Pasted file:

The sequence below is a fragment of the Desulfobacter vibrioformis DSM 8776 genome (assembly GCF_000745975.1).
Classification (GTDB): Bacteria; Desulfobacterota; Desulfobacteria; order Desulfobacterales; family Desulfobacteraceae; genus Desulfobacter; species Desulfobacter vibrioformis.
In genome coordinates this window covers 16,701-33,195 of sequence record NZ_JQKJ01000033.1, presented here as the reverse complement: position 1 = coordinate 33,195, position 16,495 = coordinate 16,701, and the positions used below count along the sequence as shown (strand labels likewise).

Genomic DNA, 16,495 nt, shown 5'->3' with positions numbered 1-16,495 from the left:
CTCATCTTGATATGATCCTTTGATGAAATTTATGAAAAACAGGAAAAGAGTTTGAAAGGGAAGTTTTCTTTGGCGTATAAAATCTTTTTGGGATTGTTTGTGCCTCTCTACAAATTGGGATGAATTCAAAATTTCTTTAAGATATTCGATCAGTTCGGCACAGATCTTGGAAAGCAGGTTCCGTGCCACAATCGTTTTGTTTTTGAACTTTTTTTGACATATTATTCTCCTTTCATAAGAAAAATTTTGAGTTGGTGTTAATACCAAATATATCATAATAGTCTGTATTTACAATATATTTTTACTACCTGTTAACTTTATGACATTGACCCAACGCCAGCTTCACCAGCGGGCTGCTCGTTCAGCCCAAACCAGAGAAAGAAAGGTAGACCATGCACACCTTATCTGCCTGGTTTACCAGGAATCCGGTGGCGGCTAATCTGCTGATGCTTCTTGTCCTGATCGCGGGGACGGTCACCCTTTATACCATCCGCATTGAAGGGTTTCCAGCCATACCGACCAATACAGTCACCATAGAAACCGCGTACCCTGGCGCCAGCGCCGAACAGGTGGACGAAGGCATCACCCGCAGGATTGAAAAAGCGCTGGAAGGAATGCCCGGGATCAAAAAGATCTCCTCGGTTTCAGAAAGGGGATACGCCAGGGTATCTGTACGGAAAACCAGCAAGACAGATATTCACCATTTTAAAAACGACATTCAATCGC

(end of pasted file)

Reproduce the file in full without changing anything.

The sequence below is a fragment of the Desulfobacter vibrioformis DSM 8776 genome (assembly GCF_000745975.1).
Classification (GTDB): Bacteria; Desulfobacterota; Desulfobacteria; order Desulfobacterales; family Desulfobacteraceae; genus Desulfobacter; species Desulfobacter vibrioformis.
In genome coordinates this window covers 16,701-33,195 of sequence record NZ_JQKJ01000033.1, presented here as the reverse complement: position 1 = coordinate 33,195, position 16,495 = coordinate 16,701, and the positions used below count along the sequence as shown (strand labels likewise).

Genomic DNA, 16,495 nt, shown 5'->3' with positions numbered 1-16,495 from the left:
CTCATCTTGATATGATCCTTTGATGAAATTTATGAAAAACAGGAAAAGAGTTTGAAAGGGAAGTTTTCTTTGGCGTATAAAATCTTTTTGGGATTGTTTGTGCCTCTCTACAAATTGGGATGAATTCAAAATTTCTTTAAGATATTCGATCAGTTCGGCACAGATCTTGGAAAGCAGGTTCCGTGCCACAATCGTTTTGTTTTTGAACTTTTTTTGACATATTATTCTCCTTTCATAAGAAAAATTTTGAGTTGGTGTTAATACCAAATATATCATAATAGTCTGTATTTACAATATATTTTTACTACCTGTTAACTTTATGACATTGACCCAACGCCAGCTTCACCAGCGGGCTGCTCGTTCAGCCCAAACCAGAGAAAGAAAGGTAGACCATGCACACCTTATCTGCCTGGTTTACCAGGAATCCGGTGGCGGCTAATCTGCTGATGCTTCTTGTCCTGATCGCGGGGACGGTCACCCTTTATACCATCCGCATTGAAGGGTTTCCAGCCATACCGACCAATACAGTCACCATAGAAACCGCGTACCCTGGCGCCAGCGCCGAACAGGTGGACGAAGGCATCACCCGCAGGATTGAAAAAGCGCTGGAAGGAATGCCCGGGATCAAAAAGATCTCCTCGGTTTCAGAAAGGGGATACGCCAGGGTATCTGTACGGAAAACCAGCAAGACAGATATTCACCATTTTAAAAACGACATTCAATCGC